India’s Modi, New Delhi’s chief minister mobilize youth & women to ‘vote in record numbers’ in battle for capital's assembly
As some 14.7 million Indians gear up for an assembly election in New Delhi, party leaders are seeking to attract new voters, calling on women and the young to storm the polls in a bid to edge out the competition.
Prime Minister Narendra Modi – whose Bharatiya Janata Party (BJP) aims to unseat Delhi’s current chief minister, Arvind Kejriwal – took to Twitter early on Saturday to urge India’s youth to flock to the voting booths.
Urging the people of Delhi, especially my young friends, to vote in record numbers
दिल्ली विधानसभा चुनाव के लिए आज मतदान का दिन है। सभी मतदाताओं से मेरी अपील है कि वे अधिक से अधिक संख्या में लोकतंत्र के इस महोत्सव में भाग लें और वोटिंग का नया रिकॉर्ड बनाएं।Urging the people of Delhi, especially my young friends, to vote in record numbers.— Narendra Modi (@narendramodi) February 8, 2020
In the last contest in 2015, the BJP won only three seats in New Delhi’s 70-member assembly. This time around, the party is running heavily on the strength of Modi’s policies, citing moves to develop Kashmir and the hotly contested Citizenship Amendment Act, and also vowing to bring jobs to the unemployed and to clean up air pollution in the city of over 20 million people.
#ElectionsWithHT | 70 seats, 14.7 million voters, 1 verdictWhile AAP aims to come back to power, BJP hopes to convert its stunning performance in Lok Sabha elections into a similar win in #DelhiElections2020.Voting begins at 8 am.Follow LIVE updates: https://t.co/2IdlzLoeY3pic.twitter.com/wqlOLoKVTP— Hindustan Times (@htTweets) February 8, 2020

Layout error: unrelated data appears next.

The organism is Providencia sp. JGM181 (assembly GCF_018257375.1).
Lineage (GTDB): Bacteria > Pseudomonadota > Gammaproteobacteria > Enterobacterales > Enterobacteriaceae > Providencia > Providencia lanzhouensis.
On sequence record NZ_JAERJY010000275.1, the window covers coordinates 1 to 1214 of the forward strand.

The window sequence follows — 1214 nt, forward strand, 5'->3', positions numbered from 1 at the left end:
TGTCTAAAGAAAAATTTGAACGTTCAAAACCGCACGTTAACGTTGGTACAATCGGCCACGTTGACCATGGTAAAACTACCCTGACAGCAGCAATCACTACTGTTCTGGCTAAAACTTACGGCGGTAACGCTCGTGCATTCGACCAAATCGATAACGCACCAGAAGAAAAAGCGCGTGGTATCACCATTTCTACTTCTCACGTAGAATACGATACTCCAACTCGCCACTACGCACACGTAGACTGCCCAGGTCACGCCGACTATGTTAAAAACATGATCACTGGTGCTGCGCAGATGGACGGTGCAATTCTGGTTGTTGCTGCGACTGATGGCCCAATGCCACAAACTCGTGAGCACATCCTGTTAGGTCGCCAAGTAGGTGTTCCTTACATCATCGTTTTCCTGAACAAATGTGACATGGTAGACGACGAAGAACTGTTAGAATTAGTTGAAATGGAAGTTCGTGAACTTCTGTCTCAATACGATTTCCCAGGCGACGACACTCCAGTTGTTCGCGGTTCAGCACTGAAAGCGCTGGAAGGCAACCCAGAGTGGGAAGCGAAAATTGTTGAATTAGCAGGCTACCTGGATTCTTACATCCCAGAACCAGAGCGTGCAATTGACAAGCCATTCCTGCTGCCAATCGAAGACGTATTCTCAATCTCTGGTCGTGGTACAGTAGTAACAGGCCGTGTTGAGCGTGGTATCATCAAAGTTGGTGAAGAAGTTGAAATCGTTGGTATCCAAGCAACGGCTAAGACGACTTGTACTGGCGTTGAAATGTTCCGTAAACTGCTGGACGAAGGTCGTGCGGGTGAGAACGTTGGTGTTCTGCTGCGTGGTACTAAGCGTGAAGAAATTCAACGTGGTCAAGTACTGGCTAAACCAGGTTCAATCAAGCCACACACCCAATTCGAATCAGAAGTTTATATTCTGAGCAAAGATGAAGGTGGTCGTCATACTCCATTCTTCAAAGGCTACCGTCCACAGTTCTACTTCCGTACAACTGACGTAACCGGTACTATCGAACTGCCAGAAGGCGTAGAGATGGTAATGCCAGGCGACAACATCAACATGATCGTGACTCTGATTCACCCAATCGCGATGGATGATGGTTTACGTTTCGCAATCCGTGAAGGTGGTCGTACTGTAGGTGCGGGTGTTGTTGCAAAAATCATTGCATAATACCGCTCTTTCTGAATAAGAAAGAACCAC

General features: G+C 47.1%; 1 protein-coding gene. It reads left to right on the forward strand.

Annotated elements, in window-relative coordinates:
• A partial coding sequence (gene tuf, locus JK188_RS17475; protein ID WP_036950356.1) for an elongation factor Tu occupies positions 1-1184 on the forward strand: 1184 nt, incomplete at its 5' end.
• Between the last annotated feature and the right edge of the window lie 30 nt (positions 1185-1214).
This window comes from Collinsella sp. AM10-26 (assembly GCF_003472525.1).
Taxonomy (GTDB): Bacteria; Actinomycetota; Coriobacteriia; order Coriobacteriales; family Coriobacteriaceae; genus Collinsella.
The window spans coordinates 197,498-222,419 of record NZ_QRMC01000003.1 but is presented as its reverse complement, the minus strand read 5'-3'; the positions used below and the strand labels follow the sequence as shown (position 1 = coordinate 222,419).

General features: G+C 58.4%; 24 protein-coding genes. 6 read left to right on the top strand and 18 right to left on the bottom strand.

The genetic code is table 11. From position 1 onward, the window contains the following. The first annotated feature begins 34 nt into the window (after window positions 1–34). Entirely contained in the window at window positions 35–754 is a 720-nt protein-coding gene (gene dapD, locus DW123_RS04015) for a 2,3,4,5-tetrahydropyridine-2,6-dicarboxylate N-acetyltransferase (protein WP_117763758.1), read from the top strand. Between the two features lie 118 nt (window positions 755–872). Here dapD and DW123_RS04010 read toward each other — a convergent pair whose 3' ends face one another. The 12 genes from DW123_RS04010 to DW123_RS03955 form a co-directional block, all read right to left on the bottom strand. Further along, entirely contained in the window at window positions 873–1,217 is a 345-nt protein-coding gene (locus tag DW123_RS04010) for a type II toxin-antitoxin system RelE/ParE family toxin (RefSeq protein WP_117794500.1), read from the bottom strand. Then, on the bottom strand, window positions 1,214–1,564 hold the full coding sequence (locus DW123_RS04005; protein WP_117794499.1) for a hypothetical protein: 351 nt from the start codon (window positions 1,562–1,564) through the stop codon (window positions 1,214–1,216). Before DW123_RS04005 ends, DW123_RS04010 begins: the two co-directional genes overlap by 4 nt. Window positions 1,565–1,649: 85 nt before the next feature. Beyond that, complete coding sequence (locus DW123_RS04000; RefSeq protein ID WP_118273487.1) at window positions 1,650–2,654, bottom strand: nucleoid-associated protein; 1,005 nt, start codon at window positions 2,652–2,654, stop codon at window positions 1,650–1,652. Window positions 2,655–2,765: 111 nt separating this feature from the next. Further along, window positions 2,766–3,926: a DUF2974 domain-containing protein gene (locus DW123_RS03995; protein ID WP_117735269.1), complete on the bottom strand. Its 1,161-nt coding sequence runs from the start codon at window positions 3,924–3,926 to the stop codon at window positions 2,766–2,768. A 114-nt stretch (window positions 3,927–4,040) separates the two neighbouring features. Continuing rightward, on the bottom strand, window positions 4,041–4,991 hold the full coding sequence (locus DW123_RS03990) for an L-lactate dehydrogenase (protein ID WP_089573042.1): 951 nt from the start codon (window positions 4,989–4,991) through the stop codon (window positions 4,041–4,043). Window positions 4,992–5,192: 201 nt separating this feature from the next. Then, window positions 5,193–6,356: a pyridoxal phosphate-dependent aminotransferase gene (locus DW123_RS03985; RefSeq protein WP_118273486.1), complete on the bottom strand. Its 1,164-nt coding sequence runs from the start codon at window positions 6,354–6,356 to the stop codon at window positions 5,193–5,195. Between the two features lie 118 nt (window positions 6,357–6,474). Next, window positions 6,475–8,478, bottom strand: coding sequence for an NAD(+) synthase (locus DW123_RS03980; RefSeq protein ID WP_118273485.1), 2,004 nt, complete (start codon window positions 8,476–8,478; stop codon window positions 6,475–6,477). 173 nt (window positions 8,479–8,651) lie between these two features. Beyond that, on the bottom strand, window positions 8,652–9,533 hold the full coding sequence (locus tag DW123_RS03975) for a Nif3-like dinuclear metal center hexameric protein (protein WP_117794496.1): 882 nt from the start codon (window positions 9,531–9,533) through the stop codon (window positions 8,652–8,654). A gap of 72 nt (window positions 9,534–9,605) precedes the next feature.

Chief Minister Kejriwal of the anti-corruption Aam Aadmi Party (AAP), meanwhile, sought to capitalize on the female vote, calling on women to come to the polls, though also suggested they bring along their husbands.
“Just as you bear the responsibility of home, bear the responsibility of the country and Delhi,” he tweeted in Hindi.
All women must go to vote and take the men of their houses.
The Indian Congress Party, the major third contender in the race, ruled Delhi for some 15 years before a major upset in 2015, in which it managed only about 10 percent of the vote against the AAPs 54 percent total. While the party’s leadership has been unusually quiet during the current campaign, local candidates running with Congress have issued an eight-point manifesto promising to fight pollution and to transform New Delhi into a “progressive city,” among other things.
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